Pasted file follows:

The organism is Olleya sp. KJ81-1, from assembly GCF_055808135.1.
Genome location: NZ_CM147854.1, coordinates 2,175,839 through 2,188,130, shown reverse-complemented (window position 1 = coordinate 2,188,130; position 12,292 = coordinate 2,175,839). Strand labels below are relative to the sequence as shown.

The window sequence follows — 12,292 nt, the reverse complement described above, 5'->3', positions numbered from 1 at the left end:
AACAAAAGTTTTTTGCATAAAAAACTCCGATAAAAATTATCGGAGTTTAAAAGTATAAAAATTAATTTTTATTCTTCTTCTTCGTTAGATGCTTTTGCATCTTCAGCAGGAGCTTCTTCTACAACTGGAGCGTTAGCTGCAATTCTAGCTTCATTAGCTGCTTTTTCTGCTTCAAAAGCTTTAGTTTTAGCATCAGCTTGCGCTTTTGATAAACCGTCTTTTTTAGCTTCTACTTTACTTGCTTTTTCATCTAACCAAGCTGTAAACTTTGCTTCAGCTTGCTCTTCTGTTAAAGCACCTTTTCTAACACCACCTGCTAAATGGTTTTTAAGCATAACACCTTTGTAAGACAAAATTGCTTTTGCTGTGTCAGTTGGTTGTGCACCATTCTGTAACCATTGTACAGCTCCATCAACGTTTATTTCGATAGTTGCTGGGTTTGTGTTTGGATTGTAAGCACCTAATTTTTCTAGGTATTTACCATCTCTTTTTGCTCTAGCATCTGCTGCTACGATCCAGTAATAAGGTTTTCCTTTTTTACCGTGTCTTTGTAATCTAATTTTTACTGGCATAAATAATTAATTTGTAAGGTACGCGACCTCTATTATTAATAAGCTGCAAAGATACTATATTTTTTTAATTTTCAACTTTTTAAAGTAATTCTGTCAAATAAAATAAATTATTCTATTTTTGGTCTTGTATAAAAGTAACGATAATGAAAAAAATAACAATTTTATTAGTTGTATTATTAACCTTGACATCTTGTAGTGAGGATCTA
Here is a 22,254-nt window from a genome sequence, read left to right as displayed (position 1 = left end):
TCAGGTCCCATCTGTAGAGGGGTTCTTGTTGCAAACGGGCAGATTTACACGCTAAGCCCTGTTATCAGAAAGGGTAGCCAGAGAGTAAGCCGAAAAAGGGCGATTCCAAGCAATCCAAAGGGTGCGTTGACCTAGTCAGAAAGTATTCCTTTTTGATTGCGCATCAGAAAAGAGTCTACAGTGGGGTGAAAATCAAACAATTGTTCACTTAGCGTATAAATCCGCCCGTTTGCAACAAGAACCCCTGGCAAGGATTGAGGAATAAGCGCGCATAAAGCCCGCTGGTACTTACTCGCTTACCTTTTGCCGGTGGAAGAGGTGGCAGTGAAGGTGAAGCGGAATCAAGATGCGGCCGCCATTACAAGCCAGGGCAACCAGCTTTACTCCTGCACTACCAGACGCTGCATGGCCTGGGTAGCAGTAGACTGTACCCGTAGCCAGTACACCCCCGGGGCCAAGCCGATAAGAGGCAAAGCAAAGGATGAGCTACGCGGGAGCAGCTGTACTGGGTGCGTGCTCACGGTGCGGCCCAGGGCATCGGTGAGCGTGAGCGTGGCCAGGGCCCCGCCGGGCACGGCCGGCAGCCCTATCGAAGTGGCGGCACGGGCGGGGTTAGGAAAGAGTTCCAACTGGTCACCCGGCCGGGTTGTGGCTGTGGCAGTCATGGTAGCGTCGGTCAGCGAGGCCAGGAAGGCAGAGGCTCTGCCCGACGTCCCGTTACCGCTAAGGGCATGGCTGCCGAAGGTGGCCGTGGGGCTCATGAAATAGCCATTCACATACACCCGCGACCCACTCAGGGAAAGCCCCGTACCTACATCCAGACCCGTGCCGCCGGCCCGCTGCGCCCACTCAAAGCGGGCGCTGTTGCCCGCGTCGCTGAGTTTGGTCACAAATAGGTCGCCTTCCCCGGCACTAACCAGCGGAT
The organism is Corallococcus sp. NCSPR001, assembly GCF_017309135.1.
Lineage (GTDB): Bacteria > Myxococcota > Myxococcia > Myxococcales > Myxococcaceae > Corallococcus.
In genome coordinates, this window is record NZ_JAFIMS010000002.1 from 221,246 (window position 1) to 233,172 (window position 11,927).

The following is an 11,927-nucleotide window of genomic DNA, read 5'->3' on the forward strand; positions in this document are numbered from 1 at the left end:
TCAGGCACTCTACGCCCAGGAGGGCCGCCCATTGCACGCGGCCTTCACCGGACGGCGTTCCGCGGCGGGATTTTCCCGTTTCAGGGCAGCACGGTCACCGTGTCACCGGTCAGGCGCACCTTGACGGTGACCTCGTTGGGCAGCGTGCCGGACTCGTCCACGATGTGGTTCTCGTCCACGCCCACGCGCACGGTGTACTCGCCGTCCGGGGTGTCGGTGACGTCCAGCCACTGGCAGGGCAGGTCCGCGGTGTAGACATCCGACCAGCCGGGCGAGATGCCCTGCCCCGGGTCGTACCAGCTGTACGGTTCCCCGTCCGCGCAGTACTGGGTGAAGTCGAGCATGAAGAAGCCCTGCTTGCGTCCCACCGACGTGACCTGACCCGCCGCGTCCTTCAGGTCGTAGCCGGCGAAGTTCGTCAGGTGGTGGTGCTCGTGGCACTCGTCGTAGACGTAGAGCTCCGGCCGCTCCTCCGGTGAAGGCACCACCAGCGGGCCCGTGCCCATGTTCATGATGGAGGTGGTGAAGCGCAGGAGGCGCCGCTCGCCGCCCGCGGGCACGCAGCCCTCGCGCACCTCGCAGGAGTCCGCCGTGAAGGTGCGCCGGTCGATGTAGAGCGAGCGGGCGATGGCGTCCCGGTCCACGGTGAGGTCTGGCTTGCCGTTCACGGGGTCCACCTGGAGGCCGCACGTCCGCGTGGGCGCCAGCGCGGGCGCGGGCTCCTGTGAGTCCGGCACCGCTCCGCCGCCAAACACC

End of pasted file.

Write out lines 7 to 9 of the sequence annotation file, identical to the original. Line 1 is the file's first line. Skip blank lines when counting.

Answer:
The organism is Corallococcus sp. NCSPR001, assembly GCF_017309135.1.
Lineage (GTDB): Bacteria > Myxococcota > Myxococcia > Myxococcales > Myxococcaceae > Corallococcus.
In genome coordinates, this window is record NZ_JAFIMS010000002.1 from 221,246 (window position 1) to 233,172 (window position 11,927).